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The Art of Darkness: Keys to
Part 1 of a 2-part series by Charles
As a PhD with a background in human performance
studies, anthropologist Sara K. Schneider was curious about how
officers assuming false identities for undercover work manage to pull
off their deception.
Across several years, she interviewed undercover operatives and
instructors, attended training courses, and researched what experts on
covert operations have written about the craft. The result is an
intriguing new book of her own, Art
of Darkness, published by Cuneiform Books in Chicago.
In its 267 pages, Schneider, who expresses a life-long affinity for
police and police work, explores the techniques by which an undercover
operator "prepares and lives out a highly volatile triple secret: what
his true identity is, that an investigation is going on, and that he is
a part of it." And, perhaps most important, how the officer survives
while unmasking the secrets of his target without having his own
Topics she covers include, among others, "The Undercover Cover Story,"
"Being Good at Being Bad," "The Artifacts of Identity," and "Identity
Breakdown." While not a how-to text per se, her reports on undercover
techniques provide a good overview orientation for anyone who's headed
into the undercover world or wants insights into its ways.
Such assignments range widely from simple, single-shift decoy work to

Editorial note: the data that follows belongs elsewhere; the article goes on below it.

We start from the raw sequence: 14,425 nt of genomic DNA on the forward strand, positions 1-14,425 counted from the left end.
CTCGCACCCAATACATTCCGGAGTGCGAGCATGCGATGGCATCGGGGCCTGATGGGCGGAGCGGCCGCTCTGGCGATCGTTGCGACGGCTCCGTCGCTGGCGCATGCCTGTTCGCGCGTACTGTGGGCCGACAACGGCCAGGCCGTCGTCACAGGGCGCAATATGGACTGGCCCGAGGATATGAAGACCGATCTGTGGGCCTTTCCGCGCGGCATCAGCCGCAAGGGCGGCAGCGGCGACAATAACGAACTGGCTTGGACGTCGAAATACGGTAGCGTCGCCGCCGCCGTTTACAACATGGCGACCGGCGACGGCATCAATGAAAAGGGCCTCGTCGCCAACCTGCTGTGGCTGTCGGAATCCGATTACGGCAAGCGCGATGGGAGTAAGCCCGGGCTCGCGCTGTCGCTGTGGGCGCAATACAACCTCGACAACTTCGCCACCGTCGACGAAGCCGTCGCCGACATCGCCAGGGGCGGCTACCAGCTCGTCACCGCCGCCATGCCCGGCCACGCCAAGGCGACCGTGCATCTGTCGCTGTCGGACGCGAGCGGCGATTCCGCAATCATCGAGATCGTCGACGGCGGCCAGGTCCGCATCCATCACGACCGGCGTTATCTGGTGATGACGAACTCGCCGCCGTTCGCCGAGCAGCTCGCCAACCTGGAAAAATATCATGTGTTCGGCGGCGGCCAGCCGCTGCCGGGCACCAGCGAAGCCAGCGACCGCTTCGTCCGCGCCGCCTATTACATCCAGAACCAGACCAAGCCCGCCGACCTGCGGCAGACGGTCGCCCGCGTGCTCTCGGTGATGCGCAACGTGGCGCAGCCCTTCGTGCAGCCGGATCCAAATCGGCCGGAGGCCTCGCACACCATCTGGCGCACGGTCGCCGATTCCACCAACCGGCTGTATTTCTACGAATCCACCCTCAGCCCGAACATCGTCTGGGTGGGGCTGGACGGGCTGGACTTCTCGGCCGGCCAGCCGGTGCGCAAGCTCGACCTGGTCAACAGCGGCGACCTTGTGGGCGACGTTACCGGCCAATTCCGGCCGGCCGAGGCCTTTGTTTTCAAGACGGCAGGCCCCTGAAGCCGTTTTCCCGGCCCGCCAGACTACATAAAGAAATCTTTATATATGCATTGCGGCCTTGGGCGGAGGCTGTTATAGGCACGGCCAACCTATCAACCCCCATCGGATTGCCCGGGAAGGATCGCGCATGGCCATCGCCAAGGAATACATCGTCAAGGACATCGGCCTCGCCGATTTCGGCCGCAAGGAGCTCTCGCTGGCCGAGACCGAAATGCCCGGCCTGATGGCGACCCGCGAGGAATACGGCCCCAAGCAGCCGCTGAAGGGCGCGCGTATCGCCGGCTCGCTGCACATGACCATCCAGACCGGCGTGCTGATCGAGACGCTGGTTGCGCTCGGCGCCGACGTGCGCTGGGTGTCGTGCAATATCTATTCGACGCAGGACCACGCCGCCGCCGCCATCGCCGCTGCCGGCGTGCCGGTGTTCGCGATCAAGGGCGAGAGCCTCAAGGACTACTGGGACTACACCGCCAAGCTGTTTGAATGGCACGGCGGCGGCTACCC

long and complex deep-cover investigations. "How elaborate your false
identity has to be depends on the degree of distrust you're likely to
encounter," Schneider says. "If you're after people who are openly and
carelessly selling drugs, your undercover persona can be very light.
But for some very complicated investigations, you may have to
essentially create another
Drawing from an exclusive interview with PoliceOne and from her book,
here are some key guidelines about the practical side of undercover
"acting" as she sees it, adaptable to the kinds of challenges your
criminal audience presents.
1. Understand your career risks.
As glamorous as undercover work may seem, it can come freighted with
"very real" professional hazards, Schneider warns, and you need to be
aware of these as well as of your physical risks.
Uniformed cops and brass "commonly regard undercovers with suspicion,"
she says. From your associations in the criminal world, you may be
stigmatized "as permanently dangerous to those more comfortable with
conventional policing. Even though you may draw accolades on the
surface, there can be a lingering, underlying mistrust when the job is
Nevertheless, by maintaining high performance standards in other
assignments, as well as while they're undercover, many officers have
overcome this damaging stereotyping and have advanced, with undercover
work adding important diversity to their professional foundation.
2. Build the right truths into your